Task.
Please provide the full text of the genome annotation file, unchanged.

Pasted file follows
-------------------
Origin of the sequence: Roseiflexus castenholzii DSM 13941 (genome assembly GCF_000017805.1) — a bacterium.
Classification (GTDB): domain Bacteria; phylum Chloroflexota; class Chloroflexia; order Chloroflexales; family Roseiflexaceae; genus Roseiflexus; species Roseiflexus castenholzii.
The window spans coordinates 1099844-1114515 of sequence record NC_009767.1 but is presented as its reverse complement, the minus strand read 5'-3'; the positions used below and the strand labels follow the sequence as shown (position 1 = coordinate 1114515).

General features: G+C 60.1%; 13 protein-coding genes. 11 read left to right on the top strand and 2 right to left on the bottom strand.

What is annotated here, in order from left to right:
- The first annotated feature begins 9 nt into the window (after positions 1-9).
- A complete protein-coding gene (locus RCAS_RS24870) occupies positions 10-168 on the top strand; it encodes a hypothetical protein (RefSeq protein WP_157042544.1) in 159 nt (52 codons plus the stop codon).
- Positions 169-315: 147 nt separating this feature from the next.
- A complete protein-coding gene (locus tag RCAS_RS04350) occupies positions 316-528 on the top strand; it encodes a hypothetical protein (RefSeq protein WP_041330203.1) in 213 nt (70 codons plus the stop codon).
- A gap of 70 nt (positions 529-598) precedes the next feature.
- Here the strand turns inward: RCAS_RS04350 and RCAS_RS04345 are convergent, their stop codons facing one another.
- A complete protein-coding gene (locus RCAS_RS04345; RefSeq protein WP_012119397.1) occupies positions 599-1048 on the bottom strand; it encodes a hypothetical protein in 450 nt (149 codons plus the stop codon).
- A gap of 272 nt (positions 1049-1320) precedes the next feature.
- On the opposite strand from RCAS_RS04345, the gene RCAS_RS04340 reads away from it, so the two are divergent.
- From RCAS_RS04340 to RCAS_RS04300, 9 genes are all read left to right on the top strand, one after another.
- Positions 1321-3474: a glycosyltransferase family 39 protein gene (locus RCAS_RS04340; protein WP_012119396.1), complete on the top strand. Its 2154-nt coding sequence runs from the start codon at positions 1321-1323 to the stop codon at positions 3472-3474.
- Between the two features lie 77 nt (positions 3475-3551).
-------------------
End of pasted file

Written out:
Origin of the sequence: Roseiflexus castenholzii DSM 13941 (genome assembly GCF_000017805.1) — a bacterium.
Classification (GTDB): domain Bacteria; phylum Chloroflexota; class Chloroflexia; order Chloroflexales; family Roseiflexaceae; genus Roseiflexus; species Roseiflexus castenholzii.
The window spans coordinates 1099844-1114515 of sequence record NC_009767.1 but is presented as its reverse complement, the minus strand read 5'-3'; the positions used below and the strand labels follow the sequence as shown (position 1 = coordinate 1114515).

General features: G+C 60.1%; 13 protein-coding genes. 11 read left to right on the top strand and 2 right to left on the bottom strand.

What is annotated here, in order from left to right:
- The first annotated feature begins 9 nt into the window (after positions 1-9).
- A complete protein-coding gene (locus RCAS_RS24870) occupies positions 10-168 on the top strand; it encodes a hypothetical protein (RefSeq protein WP_157042544.1) in 159 nt (52 codons plus the stop codon).
- Positions 169-315: 147 nt separating this feature from the next.
- A complete protein-coding gene (locus tag RCAS_RS04350) occupies positions 316-528 on the top strand; it encodes a hypothetical protein (RefSeq protein WP_041330203.1) in 213 nt (70 codons plus the stop codon).
- A gap of 70 nt (positions 529-598) precedes the next feature.
- Here the strand turns inward: RCAS_RS04350 and RCAS_RS04345 are convergent, their stop codons facing one another.
- A complete protein-coding gene (locus RCAS_RS04345; RefSeq protein WP_012119397.1) occupies positions 599-1048 on the bottom strand; it encodes a hypothetical protein in 450 nt (149 codons plus the stop codon).
- A gap of 272 nt (positions 1049-1320) precedes the next feature.
- On the opposite strand from RCAS_RS04345, the gene RCAS_RS04340 reads away from it, so the two are divergent.
- From RCAS_RS04340 to RCAS_RS04300, 9 genes are all read left to right on the top strand, one after another.
- Positions 1321-3474: a glycosyltransferase family 39 protein gene (locus RCAS_RS04340; protein WP_012119396.1), complete on the top strand. Its 2154-nt coding sequence runs from the start codon at positions 1321-1323 to the stop codon at positions 3472-3474.
- Between the two features lie 77 nt (positions 3475-3551).